I've come a long way. We both agreed.
And while I still have OCD, anxiety and depression . . . I have a clearer view of what I want out of life, but more importantly . . . how I want to live.
This last week has been beyond stressful.
And I vented to my therapist in a fit of anger, frustration and then I said, "Sometimes I wish I'd never even started this process of dealing with my mental illness. It's caused so much stress, change, and horrible domino effects that just keep falling down."
And then before she was even able to say another word, I sighed and admitted, "But I know it's for the best. Because even on the bad days, I know who I am."
We talked a little more and I told her about a blog post I had written over a year ago. A blog post that ultimately started me on the road to recovery through mental illness. I told her that I had decided to no longer wear shoes. I explained my metaphor in the same way that I did in my blog post:
I spend a lot of time putting on different shoes in different situations. I have my Church shoes (otherwise known as my Good Mormon Girl shoes), I have my In-laws shoes (don't drop the F bomb shoes), my family shoes (you need to be happy shoes), my work shoes (don't show them you hate it here shoes), my friend shoes (you can;t be weak shoes), and on occasion with very few people . . . I can run around in my bare feet.
She loved the metaphor and even insisted that she was going to have to use it with future patients. I insisted that I needed to follow her and become her assistant. She's moving to Colorado though, and even though Motherly lives there, it's too damn cold for my taste.
I told my therapist that even though I had declared that I would go barefoot from that post forward, I hadn't. I'd taken steps, sure enough, but I still held myself back due to my worry of what other people thought of me. I made a decision to be myself with people, but instead of doing that, I was myself - but often alone. I hid away thinking of the day that perhaps I could just be happy with who I was, flaws and all - and no one would judge me for it.
"And that day has come," I told her.
I was tired of living my life with the rules of everyone else. I was tired of being so damn unhappy. I was tired of having to pretend I was something that I wasn't, even sometimes here on my blog. And most importantly, I was tired of being reminded that I couldn't be whatever I wanted to be.
I can't be a housewife because I don't have kids.
I couldn't possibly be a Mormon because I curse and have tattoos.
I wouldn't be a good mother because I'm mentally ill.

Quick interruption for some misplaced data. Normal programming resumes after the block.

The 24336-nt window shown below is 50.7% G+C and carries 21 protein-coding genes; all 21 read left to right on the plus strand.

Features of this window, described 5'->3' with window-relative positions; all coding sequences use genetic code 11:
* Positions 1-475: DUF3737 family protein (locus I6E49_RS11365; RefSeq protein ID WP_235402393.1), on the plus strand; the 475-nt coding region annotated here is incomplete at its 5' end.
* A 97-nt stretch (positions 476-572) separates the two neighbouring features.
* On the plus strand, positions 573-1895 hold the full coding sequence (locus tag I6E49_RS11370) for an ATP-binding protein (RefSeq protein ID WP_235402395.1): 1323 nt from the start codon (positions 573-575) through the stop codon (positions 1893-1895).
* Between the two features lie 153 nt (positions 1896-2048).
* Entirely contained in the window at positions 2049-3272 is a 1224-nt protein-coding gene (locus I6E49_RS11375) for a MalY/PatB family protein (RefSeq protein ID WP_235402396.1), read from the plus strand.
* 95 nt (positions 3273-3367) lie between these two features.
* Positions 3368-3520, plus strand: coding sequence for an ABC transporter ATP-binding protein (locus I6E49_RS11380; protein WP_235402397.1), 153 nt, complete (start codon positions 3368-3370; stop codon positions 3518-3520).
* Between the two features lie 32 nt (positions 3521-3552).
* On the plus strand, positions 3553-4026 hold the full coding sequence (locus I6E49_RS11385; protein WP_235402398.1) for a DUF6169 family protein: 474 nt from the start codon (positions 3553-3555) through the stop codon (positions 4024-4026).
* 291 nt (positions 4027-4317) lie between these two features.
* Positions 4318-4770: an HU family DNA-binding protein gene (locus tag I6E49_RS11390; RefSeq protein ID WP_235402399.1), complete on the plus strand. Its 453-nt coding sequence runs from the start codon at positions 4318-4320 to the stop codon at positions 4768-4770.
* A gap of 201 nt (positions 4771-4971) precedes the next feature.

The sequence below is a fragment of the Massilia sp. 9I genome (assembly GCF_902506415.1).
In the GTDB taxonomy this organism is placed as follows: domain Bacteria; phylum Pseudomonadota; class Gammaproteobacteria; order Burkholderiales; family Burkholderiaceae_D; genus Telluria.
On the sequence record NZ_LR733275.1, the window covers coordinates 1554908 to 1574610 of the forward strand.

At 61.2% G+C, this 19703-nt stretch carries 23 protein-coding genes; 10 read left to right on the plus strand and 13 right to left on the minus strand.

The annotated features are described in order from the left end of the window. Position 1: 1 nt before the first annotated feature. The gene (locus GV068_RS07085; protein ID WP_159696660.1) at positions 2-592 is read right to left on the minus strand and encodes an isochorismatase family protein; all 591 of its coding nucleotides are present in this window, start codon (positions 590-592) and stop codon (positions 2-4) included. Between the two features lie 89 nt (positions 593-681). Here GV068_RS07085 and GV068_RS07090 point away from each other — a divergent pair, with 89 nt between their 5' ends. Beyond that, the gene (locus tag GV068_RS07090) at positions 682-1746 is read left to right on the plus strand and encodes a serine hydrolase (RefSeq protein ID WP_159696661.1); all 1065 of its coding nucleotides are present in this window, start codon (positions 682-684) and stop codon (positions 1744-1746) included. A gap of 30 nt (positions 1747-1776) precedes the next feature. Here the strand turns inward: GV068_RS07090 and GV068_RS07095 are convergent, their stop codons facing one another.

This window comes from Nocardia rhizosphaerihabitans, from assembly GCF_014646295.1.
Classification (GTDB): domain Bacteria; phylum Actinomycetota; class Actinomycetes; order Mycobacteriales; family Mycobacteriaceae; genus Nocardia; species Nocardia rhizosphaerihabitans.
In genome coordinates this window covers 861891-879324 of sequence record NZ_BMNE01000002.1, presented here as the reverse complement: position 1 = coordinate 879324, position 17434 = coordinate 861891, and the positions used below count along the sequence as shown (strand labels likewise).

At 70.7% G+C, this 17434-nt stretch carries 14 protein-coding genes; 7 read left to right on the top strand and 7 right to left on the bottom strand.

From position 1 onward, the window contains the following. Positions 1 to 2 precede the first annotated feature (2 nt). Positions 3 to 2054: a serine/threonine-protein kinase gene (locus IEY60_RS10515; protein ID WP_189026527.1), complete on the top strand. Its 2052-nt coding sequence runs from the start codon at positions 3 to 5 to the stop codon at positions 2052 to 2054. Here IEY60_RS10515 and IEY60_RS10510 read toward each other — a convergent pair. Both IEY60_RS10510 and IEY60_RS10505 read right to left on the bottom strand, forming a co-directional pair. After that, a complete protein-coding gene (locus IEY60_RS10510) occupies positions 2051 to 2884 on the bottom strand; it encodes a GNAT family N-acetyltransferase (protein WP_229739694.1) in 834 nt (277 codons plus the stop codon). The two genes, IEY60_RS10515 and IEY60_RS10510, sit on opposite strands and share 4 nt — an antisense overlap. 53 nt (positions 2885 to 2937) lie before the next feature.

I can't be beautiful because I'm fat.
But everyone else is wrong! I can be whoever and whatever I want to be!
My infertility does not affect my ability to clean my house!
My sailor tongue does not change how much I love God!
My mental illness does not limit my LOVE!
My rolls, stretch marks and dimpled thighs are all kinds of sexy!
My happiness shouldn't be based on the limits others give me.
Even though I'd spent my therapy sessions (on and offline) working this all out in my head, I had it reaffirmed by the woman who'd first inspired me to truly be myself.
The Bloggess - one of my personal heroes - recently attended a conference in my home state of Utah where she declared on Twitter, "SLC looks like a postcard. They should have sent a poet. Or someone less drunk."
In a room full of conservative mommy-blogging Mormons, she dropped the F-bomb, dressed like the "whore of babylon" and declared an immediate zombie apocalypse drill. And the room was filled with laughter, love and cheers. If anyone sat in the corner thinking, "How could she do something this absurd and offensive?!" you couldn't tell if The Bloggess gave a damn. Because she was doing what made her happy.
I was so moved by her speech that I actually left a comment, telling her how much it meant to me:
I told my therapist everything and she smiled, happy about my conclusion. Then she asked me, "What prescription would you write for yourself?"
And without another moment of my life passing un-seized, I grinned and said, "To be furiously happy."
She smiled, hugged me and we both cried a little over the goals I'd reached, the choices I'd made, and the sadness in saying goodbye to a cherished friend.
And then on the way home Matt and I stopped at Hastings to browse and I took it upon myself to take the first pill of my new prescription.
I want to do so much with my life and I've been so limited in the past. As long as I bring no true hurt to another person I shouldn't limit my happiness for anyone! I should laugh loudly in public. I should be able to be silly, strange, awkward and beautiful all at the same time. And I shouldn't be afraid of being myself in my own skin, in my own home, on my own blog.
I'm going to be FURIOUSLY HAPPY!
And no one can fucking stop me.